Citing the stress of the plane crash, Brian Jordan resisted questions that brought him back to his actions that day, when lawyers for Bryant’s widow, Vanessa, claimed he was led by a deputy mayor to take photographs of the site, including the wreckage and remains of the victims.
“Kobe Bryant’s remains were among the photos?” Lewis Lee asked Bryant’s lawyer before Jordan cut him off.
“I need a break, I need a break,” Jordan said standing up. “I’m sorry for your honor,” he said, stepping off the stage for the first time out of three.
At one point, Lee indicated in his cross-examination that Jordan was leaving with his attorney each time.
Stephen Haney, Jordan’s attorney, told CNN that his client’s exit from the courtroom was not about legal issues, but the reaction to a “medical condition linked to his viewing of the crash scene and traumatizing him.”
Jordan has said repeatedly that he does not remember taking the photos because he has blocked his memory of that day since his retirement in early 2021.
Later, when another plaintiff’s attorney asked him if he had taken pictures of certain parts of the body, Jordan said, “The way the whole scene looked, this will haunt me forever, excuse me for being about to take another break.”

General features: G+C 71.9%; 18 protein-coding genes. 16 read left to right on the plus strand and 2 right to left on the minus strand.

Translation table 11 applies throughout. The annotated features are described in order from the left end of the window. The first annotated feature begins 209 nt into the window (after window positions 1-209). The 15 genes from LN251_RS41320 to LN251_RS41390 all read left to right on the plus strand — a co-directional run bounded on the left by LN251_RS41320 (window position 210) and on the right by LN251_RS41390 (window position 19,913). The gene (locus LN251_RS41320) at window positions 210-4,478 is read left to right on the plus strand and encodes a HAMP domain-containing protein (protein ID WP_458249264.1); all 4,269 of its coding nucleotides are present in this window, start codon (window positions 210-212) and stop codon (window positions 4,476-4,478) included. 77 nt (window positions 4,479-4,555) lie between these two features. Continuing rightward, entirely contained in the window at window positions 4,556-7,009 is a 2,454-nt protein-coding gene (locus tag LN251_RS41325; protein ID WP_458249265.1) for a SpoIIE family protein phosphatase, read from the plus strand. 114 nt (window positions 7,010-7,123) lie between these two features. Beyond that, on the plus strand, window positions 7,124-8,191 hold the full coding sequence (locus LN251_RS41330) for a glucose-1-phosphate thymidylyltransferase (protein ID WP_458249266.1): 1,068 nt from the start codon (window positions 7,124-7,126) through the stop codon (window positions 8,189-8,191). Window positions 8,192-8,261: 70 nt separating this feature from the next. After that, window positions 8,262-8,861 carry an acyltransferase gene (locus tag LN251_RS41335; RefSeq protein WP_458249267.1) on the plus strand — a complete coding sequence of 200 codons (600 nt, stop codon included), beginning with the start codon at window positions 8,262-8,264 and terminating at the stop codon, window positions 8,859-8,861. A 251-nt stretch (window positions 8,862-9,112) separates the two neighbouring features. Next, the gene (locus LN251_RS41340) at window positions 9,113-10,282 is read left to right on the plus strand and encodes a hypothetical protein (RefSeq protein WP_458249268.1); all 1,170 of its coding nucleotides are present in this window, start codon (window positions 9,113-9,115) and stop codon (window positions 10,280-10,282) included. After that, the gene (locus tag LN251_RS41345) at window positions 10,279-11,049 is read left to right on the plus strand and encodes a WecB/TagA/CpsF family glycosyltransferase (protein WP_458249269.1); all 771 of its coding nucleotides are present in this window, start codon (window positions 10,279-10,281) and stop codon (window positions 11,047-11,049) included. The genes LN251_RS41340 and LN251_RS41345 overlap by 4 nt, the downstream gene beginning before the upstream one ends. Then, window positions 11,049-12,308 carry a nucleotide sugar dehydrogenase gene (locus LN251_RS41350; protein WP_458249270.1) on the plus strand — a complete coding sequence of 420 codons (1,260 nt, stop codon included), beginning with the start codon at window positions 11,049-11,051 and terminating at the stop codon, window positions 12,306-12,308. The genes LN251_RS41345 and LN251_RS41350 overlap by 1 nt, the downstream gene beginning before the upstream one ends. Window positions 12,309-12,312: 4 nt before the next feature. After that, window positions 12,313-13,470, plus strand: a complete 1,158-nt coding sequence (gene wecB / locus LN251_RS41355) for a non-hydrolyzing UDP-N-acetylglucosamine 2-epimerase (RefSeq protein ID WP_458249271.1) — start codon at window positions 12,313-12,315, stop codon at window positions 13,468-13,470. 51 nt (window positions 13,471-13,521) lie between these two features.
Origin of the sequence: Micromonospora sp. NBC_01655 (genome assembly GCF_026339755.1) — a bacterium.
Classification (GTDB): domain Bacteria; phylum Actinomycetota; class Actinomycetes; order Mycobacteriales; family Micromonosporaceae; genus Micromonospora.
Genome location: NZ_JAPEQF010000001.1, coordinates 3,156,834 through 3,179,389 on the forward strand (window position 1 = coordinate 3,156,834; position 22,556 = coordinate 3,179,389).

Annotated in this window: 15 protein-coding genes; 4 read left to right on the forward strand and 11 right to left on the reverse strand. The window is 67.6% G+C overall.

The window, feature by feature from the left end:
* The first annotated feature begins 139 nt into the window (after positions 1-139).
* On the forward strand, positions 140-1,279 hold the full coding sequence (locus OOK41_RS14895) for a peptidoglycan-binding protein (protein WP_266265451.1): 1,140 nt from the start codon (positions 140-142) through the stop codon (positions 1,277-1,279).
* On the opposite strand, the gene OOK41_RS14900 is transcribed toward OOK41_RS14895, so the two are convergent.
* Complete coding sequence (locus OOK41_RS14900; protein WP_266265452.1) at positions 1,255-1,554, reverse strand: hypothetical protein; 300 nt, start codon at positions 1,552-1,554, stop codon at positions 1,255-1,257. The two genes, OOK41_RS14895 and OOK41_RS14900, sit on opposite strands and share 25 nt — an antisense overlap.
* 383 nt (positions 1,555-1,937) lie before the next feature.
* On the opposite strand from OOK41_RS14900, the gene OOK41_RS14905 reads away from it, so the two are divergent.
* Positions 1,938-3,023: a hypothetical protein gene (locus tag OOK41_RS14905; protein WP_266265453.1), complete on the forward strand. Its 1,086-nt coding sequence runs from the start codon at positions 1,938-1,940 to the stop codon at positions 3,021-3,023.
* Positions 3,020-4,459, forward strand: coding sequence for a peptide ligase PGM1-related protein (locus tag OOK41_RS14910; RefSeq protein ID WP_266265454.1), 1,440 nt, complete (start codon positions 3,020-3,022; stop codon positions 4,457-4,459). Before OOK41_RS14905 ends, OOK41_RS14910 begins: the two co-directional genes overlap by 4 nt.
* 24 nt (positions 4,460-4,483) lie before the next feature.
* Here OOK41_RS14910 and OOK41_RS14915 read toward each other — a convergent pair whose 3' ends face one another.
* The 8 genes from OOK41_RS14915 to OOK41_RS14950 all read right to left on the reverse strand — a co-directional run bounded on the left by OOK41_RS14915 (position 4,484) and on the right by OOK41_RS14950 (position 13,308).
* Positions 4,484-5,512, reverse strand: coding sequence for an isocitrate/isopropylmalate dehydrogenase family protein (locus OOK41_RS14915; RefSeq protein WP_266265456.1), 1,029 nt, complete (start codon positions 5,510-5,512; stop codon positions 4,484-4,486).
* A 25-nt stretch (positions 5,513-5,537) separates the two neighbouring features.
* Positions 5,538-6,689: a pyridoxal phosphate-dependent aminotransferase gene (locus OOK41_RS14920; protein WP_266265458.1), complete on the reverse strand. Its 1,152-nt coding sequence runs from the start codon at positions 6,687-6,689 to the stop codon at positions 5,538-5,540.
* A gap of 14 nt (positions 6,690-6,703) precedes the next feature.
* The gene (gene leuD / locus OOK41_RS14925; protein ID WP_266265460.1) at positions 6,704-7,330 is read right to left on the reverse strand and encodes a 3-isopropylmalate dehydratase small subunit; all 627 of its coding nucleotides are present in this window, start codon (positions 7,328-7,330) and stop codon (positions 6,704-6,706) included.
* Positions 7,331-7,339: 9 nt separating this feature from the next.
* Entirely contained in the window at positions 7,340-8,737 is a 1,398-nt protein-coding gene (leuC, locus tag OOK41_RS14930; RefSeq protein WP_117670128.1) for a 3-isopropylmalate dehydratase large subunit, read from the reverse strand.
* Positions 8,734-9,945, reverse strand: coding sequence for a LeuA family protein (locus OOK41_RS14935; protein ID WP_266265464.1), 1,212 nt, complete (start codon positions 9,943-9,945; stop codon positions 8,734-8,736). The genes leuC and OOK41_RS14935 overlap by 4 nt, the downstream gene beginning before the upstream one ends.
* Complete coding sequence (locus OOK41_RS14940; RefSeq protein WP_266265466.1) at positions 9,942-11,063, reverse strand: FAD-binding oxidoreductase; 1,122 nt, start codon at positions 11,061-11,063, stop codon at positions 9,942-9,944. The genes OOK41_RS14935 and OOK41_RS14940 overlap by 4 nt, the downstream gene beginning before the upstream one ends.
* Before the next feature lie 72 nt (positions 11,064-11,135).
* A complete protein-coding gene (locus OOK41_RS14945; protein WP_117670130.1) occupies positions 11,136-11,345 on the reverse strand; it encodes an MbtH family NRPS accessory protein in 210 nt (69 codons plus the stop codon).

At times, Jordan declined specific questions from lawyers about what exactly he filmed that day and why.
“The only reason I’m sitting here is because someone threw my name at this whole thing,” Jordan said at the witness stand. He says a supervisor asked him to take a photo of the site as part of the fire department’s response to the accident.
“Maybe this was the day I should have been in disobedience,” Jordan said defiantly.
At one point, Hani, a Jordanian attorney, who is not one of the attorneys representing the defendant in Los Angeles County, intercepted from near the courtroom a question posed by the prosecutors, saying “asked and answered.” When the judge realized who had made the objection, he instructed Haney not to file any further objections.
LA County maintains that the photos were part of the necessary photography for the accident site and adequately contained their spread, arguing that the photos never appeared online.
The testimony continued with a series of Los Angeles County sheriffs who received and shared sensitive photos with each other, one of whom was an intern who showed the photos to a waiter he considered a friend.
Attorney Craig Lavoie asked, “Looking back, do you think there was any reason to receive these photos of the accident?”
“Looking back today, no.” Rep. Joey Cruz said, though he emphasized that he accepted them initially, thinking he might have been tasked with writing a report on the incident later.
Regarding the bartender, Cruz added, “He’s a close friend that I’m breathing for…I’ve gotten over him a lot, something I shouldn’t have done.”
Cruz will return to the witness stand on Tuesday.
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